Billie Joe Armstrong balanced old and new tunes in Green Day's comeback show Friday in Austin, Texas. / Photos by Tony Nelson

Billie Joe Armstrong balanced old and new tunes in Green Day's comeback show Friday in Austin, Texas. / Photos by Tony Nelson

With the same kind of full-tilt, fist-in-the-air, earnest rock-concert energy that Bruce Springsteen brought to the same venue this time last year, Green Day returned from an extended sabbatical for a South by Southwest Music Conference gig Friday at the “Austin City Limits” theater. The official reason for the band being in Austin was to promote its new three-album series, “Uno!,” “Dos!,” “Tres!,” and a documentary on the making of the ambitious project. Unofficially, the show might have also been intended to simply get word out that frontman Billie Joe Armstrong is OK. In fact, he’s stellar.

Green Day’s wily frontman -- who has counted St. Paul as a part-time home (his wife is a Twin Cities native) – reemerged lion’s-den-style at SXSW after a rehab stint that postponed his band’s fall tour. A few songs into his beloved trio’s first high-profile gig since being sidelined, the 41-year-old singer/guitarist/cheerleader made only one glib reference to his troubles when he damaged a microphone that needed to be replaced. “And I wasn’t even on drugs,” he cracked after he got the new mic.

The two-hour set that ensued was an intoxicating adrenaline rush in its own right. Armstrong displayed the same kind of fireball energy and bratty charm he had at 21, and the band went that far back in the set list, too. “Christie Road” and “Welcome to Paradise” from 1992’s “Kerplunk” album were dropped in midway through the show, soon followed by the songs that broke the band in 1994, “Longview” and “Basket Case.” Two of the newest tracks, “99 Revolutions” and “Brutal Love,” were used as the opener and encore finale, respectively. A breezy overview of the three new discs peppered the show in between, with the especially heavy, Stooges-like grinder “Stop When the Red Lights Flash” proving a highlight. Best of all, familiar favorites such as “Welcome to Paradise” and “Know Your Enemy” – the latter delivered with help from a stage-diving young fan – created the kind of excited sing-alongs that are uncommon at Austin’s cool, often cynical festival.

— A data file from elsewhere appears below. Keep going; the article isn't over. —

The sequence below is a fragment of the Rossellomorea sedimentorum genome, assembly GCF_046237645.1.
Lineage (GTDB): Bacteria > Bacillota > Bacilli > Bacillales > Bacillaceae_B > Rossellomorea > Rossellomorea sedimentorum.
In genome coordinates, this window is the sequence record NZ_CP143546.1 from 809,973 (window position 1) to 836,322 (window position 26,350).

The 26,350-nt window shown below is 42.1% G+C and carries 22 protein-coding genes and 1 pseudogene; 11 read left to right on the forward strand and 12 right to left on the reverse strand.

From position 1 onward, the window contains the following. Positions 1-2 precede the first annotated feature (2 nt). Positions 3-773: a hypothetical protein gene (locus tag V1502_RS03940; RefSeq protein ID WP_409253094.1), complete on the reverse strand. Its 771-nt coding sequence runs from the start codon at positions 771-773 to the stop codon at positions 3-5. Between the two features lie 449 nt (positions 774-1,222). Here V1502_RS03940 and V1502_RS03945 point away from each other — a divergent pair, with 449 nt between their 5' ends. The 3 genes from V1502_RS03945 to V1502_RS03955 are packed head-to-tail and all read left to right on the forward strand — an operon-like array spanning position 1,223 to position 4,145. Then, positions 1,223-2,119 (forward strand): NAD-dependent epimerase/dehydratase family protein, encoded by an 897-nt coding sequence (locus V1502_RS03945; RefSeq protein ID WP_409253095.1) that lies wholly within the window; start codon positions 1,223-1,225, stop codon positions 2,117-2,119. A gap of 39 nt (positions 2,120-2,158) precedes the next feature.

Solange Knowles

Solange Knowles

Here’s a quick rundown of other highlights among Friday's tidal wave of performances:

SOLANGE KNOWLES: Beyonce’s hip younger sister has been regularly playing SXSW for a few years, but if feels like she’s finally coming into her own light this year. She played the Spin party Friday afternoon at Stubb’s sandwiched between Scottish buzz band Chvrches and burgeoning rap star Kendrick Lamar. Her set of lightly bouncing, atmospheric dance-pop felt like a cool blast of chilled-out calm amid the festival’s stormy pace. Dressed in a stylish, eye-pleasing soft pink shorts ensemble, she showed her true colors to the hipster audience by covering New York art-rock band the Dirty Projectors’ “Stillness Is the Move.”

SALLIE FORD: A vintage rockabilly singer/guitarist with a punky, modern edge, the Portland up-and-comer played a riling set at Antone’s blues club that sounded like Wanda Jackson if Wanda had grown up a Sleater-Kinney fan. Her scrappy band, the Sound Outside, was also as tight as the set list to Prince's SXSW gig on Saturday night.

CHELSEA LIGHT MOVING: With Sonic Youth on the shelf following his divorce from bandmate Kim Gordon, Thurston Moore thankfully hasn’t tried too hard to separate himself from his past. His new band – which makes its Twin Cities debut next week at the Triple Rock – displayed a natural, apple-not-far-from-the-tree charm on the Mohawk outdoor stage, with two-guitar jams and booming, hard-thumping rhythms.

HANNAH GEORGAS: No wonder Kathleen Edwards recently picked this fellow Canadian singer/songwriter for a tour opener. She sure sounds a lot like Edwards. On stage at Maggie Mae's, the Vancouver newbie also showed more of an ethereal, synth-based tone -- yes. Bon Iver-like – in lieu of Edwards’ folky twang, with songs such as “Somebody” starting out mellow and crescendoing in dramatic fashion.

GARY LOURIS: A guy who has played more South by Southwests than he can or cares to remember – yours truly caught his Jayhawks here in 1990 when the fest and I were just babies – Louris had good reason to come this year. He’s bouncing back from health troubles that forced him to cancel a solo tour last fall, plus he’s working on a new album after the Jayhawks wrapped their successful reunion run last summer. He closed Friday’s showcase from Minneapolis-based company Green Room Music Source with a grabbag of tunes. Dutifully backed Kevin Bowe & the Okemah Prophets (who also performed before him), Louris delivered several underrated gems from his 2010 solo debut “Vagabonds” and latter-day Jayhawks staples such as “Tailspin” and “I’m Gonna Make You Love Me.” To the delight of the crowd of faithfuls, he called up Big Star drummer and one-time Golden Smog member Jody Stephens for a revival of the Smog’s “Until You Came Along.” OK, so Green Day didn’t have the only singalong Friday night.

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Hannah Georgas

Hannah Georgas


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